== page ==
Industry Insights

The Director of Specialty Finishes at KHS&S Contractors, Kevin Wirsch, notes that the majority of the projects KHS&S acquires that have decorative finishes are negotiated during the design stage and/or with GC’s and owners they have close relationships with. Through conversation with several other prominent contractors in different markets, I’ve found that this paradigm is not uncommon. Wirsch is optimistic about the future after COVID-19. Though amusement park construction (which typically is a staple of KHS&S business) has all but halted, Wirsch feels it is bound to rebound after the pandemic.

Billy Boselli, general manager for Saguaro Drywall, has discovered a unique market for decorative finishes in Phoenix. Large and older high-end homes being sold, generally to wealthy clients which have existing decorative finishes, are often candidates for re-finishing at lucrative numbers. This opportunity is available in many other markets.

Opportunity for Faux Finishing & Plaster

Another key market finding applies to both faux finishing and decorative plaster. The upper and mid-level residential, remodel and new construction markets provide great opportunity for both manufacturers and quality applicators of faux and plaster products. Historically, this has been faux finishing’s stronghold and it has developed for decorative plaster as well. The other day I was talking with a partner of a two-man decorative plaster contractor and I asked him how he kept so busy. He immediately replied, “We just answer the phone for the next referral nearly every day.”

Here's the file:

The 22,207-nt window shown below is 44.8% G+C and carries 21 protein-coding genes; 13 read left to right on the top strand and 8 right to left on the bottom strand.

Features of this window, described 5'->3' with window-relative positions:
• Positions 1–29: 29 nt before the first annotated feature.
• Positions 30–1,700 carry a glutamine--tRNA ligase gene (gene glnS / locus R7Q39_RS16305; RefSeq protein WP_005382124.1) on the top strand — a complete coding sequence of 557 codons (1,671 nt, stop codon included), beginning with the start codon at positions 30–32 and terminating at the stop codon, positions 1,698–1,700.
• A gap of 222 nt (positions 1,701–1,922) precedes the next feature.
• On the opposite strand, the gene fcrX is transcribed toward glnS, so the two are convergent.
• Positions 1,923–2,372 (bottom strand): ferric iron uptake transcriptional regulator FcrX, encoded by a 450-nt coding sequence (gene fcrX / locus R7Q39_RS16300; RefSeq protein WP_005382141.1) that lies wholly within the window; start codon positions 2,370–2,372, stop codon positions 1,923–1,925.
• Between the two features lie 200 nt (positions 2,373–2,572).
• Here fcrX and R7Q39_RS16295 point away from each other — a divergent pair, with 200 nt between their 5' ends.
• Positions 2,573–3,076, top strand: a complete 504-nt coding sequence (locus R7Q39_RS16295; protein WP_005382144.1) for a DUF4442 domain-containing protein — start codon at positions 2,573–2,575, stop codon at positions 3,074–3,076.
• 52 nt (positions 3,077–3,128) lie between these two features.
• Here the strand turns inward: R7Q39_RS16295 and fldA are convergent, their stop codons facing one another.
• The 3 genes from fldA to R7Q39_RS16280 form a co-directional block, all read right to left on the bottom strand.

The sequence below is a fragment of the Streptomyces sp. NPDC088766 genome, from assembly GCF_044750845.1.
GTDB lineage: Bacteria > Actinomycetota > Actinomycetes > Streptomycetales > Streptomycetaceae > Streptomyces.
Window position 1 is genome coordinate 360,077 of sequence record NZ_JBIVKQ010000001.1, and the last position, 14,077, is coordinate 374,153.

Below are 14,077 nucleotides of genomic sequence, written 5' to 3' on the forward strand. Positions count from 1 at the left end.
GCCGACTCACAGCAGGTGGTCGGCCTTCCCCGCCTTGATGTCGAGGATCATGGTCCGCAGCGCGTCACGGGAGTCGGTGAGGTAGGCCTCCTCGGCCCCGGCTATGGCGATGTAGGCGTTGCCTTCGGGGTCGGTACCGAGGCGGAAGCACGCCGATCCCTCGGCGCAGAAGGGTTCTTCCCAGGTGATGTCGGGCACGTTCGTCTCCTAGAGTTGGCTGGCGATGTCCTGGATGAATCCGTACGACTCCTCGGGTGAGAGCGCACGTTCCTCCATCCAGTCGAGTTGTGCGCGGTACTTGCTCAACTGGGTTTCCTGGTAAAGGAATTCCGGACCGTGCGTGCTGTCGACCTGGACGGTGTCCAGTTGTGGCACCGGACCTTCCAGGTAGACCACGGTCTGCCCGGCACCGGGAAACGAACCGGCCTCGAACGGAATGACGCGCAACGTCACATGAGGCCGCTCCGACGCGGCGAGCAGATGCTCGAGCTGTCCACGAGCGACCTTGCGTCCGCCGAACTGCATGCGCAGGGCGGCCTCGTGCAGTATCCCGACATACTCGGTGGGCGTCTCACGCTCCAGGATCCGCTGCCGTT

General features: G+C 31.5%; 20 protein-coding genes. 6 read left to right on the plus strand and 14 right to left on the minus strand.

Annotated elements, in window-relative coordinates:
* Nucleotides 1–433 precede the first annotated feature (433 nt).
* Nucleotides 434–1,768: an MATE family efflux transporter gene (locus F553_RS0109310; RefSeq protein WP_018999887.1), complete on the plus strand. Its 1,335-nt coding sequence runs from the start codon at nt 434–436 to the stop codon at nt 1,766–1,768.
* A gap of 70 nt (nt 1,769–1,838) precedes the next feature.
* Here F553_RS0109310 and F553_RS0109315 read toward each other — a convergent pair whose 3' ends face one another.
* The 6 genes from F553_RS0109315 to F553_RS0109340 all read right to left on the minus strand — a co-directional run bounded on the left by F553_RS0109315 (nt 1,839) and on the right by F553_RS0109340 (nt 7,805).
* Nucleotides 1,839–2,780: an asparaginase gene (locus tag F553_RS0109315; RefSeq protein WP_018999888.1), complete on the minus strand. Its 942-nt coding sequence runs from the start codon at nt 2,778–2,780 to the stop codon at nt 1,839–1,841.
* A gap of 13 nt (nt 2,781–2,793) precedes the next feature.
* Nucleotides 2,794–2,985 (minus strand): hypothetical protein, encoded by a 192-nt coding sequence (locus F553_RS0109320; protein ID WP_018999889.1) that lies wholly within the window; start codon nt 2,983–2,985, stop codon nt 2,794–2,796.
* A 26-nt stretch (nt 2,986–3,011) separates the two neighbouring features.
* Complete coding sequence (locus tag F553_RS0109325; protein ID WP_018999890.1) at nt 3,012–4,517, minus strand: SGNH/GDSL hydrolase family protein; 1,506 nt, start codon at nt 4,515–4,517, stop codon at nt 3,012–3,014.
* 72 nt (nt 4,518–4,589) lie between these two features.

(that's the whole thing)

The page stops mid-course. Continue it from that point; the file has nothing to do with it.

Innovation has made the future for decorative plaster and faux finishing very bright. There are three primary advancements used today or are on the horizon, that are somewhat common to both faux finishing and decorative plaster. 

The first being that performance and quality improvements to paint coatings and plasters are happening rapidly. Michael Lewis, well-known faux and plaster contractor in the California deserts, talks of the development of high-quality decorative paints increasing the faux range of applications, especially in the high-end residential market. Decorative plasters have had performance enhancements incorporated in their formulas, especially for durability. 

The second being that application techniques and equipment improvements have improved production rates resulting in labor savings. Spraying paints and even plasters is becoming standard practice. Last but not least, antimicrobial technology, the use of a substance that works to destroy or prevent the growth and reproduction of bacteria, mold and mildew, is soon to be incorporated into products within these two industries. Like with all good things, it will take time to see results. Especially on such a wide range of products. But rest assured, it is happening.